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Tech Reveals A Little Girl Mummy Who Doesn’t Look Like Her Portrait

Tech Reveals A Little Girl Mummy Who Doesn’t Look Like Her Portrait

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New technologies have allowed scientists to examine the insides of an Egyptian little girl mummy that is almost 2000 years old. This means that scientists can examine the objects interred with a cadaver in a non-invasive way. Using these technologies, they identified an ancient scarab that provides new insights into mummies in death and life. Remarkably, they found that the mummy portrait on the deceased did not match the little girl mummy within the wrappings. This may be a reflection of ancient funerary practices or beliefs about the afterlife, and this is still a mystery. In the 19 th century AD researchers would often take mummies apart when they examined them. Later X-rays were used to examine mummified remains in a non-invasive way. However, this too has its limitations.

Recently, researchers used computed tomography (CT), and x-ray diffraction, which can characterize crystalline materials. One of the research team leader’s, Stuart R. Stock, a professor at the Feinberg School of Medicine of Northwestern University in Chicago, told CNN that these technologies allow them “to create a three-dimensional roadmap of the contents of the mummy.”

 

 

The little girl mummy was uncovered at Hawara, Fayum, in 1910. It was found in a burial site, which yielded a host of important discoveries. The little girl mummy is about 1900 years old. And the remains date to the era when Rome controlled Egypt.

Little Girl Mummy Was Clearly Of The Elite Class

Experts were able to direct very thin x-ray beams at the little girl mummy in the Argonne National Laboratory, a particle accelerator facility in Chicago. This allowed them to pinpoint materials and objects in the wrappings of the mummy. Professor Stock is quoted by CNN as saying that this “gives off what is essentially a fingerprint that is characteristic of the material.”

They identified a small piece of calcium carbonate, which was very pure and had apparently been shaped. “This opaque object is about the right shape for a scarab,” Professor Stock explained to CNN. The scarab, a beetle, was a symbol of rebirth. Replicas of beetles were often placed in a cut in the stomach of the deceased during the mummification process.

The dead girl was once a member of the local elite, though she was almost certainly not a member of the royal family. Professor Stock told 9 News that the deceased family “could afford to have a scarab and mummification, which required a tremendous amount of resources.”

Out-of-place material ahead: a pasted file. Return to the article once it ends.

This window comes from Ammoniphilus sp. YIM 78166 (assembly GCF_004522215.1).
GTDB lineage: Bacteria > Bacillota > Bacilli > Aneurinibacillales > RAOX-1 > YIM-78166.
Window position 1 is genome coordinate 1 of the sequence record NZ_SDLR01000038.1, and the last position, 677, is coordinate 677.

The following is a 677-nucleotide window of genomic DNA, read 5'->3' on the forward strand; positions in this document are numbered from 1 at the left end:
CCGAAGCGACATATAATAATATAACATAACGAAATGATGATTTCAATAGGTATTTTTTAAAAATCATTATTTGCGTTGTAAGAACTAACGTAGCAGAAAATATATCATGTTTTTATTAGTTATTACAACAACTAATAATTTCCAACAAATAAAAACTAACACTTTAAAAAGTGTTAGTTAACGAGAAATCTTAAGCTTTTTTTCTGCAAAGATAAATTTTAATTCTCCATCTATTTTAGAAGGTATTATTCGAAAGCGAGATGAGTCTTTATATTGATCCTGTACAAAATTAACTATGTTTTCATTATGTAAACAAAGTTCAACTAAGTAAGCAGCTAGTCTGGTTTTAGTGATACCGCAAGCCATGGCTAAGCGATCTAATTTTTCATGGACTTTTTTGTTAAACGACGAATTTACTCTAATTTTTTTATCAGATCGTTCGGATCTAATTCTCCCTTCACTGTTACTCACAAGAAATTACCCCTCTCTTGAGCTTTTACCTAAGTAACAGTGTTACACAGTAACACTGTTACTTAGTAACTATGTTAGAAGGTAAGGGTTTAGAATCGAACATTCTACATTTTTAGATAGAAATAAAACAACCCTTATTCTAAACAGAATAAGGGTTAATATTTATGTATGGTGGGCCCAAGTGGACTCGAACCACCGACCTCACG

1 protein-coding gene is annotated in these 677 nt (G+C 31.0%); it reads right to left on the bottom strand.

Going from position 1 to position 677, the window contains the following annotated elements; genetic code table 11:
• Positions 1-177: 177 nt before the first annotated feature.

The mystery or problem found in the mummy investigation was that the painted image or mummy portrait , which is quite realistic, was of an adult woman . Mummy portraits were commonly used in Roman-Egyptian funerary practices and many similar examples of this type of funerary art have been uncovered at Fayum.

The little girl mummy portrait is obviously not a little girl, and this is the mystery that still needs to be solved. (Stuart R. Stock)

The little girl mummy portrait is obviously not a little girl, and this is the mystery that still needs to be solved. ( Stuart R. Stock )

The Little Girl Mummy And Her Mummy Portrait

The mummy portrait of the deceased was considered to be an excellent source for “picturing” the little girl, who died almost 1900 years ago. These portraits were placed onto the mummy wrappings directly over the face of the dead person. For example, her hairstyle in the portrait allowed them to date her as having lived between 150 AD and 200 AD. However, upon further investigation, the research team found that the imaging they had done of the mummy’s contents revealed someone very different from the portrait.

The portrait showed a young female adult. However, the image created by the X-ray and CT scans told a different story. Science reported that the deceased body belonged “to a child about 5 years of age.” This was not what they had expected based on the funerary mummy portrait.

A further examination revealed that the little girl was only 3 feet (94 cm) tall and had not met a violent death. The fact that this was a little girl mummy is not surprising. In ancient Egypt, there were high levels of child mortality, because of poor hygiene, malnutrition, and epidemics, even among the elite class.

X-ray diffraction showed the little girl mummy's unerupted adult teeth and a mass of resin inside her skull. (Stuart R. Stock)

X-ray diffraction showed the little girl mummy's unerupted adult teeth and a mass of resin inside her skull . ( Stuart R. Stock )

Mummy Portraits May Have Been A Belief In The Afterlife

Why the portrait on the little girl mummy was different from the deceased is something of a mystery. According to Science, the experts say that “the paintings may not always have been an accurate depiction of the dead individual inside.” The image may be an idealized picture of how the female child would have looked like if she had lived to be an adult. On the other hand, it may represent a belief about how the dead person would appear in the afterlife. However, no one knows for sure.

More research may help to solve the mystery as to why the image on the little girl mummy in the coffin is of an adult while the mummy was in fact only a five-year-old girl.

Experts believe that the methods that they used can be very helpful in future research. These advanced technologies can help to identify the nature of buried or interred objects without having to unwrap and potentially damage a mummified body.

Top image: The computed tomography image of the little girl mummy                Source: Stuart R. Stock

By Ed Whelan

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